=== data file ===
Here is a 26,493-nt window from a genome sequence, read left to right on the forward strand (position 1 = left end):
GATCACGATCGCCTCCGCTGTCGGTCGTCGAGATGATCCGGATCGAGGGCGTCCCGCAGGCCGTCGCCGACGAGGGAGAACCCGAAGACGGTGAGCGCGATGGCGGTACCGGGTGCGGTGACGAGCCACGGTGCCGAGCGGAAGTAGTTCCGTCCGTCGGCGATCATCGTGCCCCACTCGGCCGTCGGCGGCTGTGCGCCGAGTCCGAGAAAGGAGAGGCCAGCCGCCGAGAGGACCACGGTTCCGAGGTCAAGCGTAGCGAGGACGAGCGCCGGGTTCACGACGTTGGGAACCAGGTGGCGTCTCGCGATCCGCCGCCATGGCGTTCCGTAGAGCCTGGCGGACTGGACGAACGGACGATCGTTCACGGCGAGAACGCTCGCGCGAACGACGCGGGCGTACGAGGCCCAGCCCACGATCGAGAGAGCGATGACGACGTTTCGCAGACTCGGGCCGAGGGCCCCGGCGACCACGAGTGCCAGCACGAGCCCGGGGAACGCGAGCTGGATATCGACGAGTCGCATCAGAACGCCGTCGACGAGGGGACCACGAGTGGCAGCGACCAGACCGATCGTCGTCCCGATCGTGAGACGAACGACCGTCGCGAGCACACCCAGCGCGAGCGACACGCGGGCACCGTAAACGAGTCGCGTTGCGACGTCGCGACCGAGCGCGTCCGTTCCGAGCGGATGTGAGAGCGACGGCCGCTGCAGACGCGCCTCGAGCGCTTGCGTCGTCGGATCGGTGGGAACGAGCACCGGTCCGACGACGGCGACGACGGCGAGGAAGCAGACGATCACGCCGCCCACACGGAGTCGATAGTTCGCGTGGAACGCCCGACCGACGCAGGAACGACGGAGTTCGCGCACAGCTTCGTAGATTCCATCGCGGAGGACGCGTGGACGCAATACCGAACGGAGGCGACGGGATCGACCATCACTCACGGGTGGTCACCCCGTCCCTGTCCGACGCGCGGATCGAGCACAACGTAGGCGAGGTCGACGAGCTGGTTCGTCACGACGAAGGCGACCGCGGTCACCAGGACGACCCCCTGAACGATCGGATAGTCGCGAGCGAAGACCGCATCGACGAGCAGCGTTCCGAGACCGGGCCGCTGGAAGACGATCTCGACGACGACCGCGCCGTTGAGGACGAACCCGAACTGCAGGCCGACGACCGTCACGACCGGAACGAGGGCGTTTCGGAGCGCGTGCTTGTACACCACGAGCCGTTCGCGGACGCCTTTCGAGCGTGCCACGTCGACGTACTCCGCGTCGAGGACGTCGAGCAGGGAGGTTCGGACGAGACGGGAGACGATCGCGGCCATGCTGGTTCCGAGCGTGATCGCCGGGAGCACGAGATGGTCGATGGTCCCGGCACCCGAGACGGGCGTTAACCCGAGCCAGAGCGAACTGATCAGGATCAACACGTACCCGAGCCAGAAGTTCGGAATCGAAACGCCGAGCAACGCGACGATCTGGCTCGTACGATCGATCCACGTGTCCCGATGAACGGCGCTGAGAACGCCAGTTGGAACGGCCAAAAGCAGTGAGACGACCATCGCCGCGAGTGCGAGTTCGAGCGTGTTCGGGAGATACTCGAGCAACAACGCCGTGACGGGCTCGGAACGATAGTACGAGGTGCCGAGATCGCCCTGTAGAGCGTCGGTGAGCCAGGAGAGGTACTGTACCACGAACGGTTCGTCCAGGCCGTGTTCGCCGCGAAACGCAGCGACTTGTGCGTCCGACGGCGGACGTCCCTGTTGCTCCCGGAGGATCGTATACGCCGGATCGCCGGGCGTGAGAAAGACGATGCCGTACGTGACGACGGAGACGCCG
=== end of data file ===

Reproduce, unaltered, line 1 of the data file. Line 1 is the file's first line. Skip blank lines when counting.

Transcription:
Here is a 26,493-nt window from a genome sequence, read left to right on the forward strand (position 1 = left end):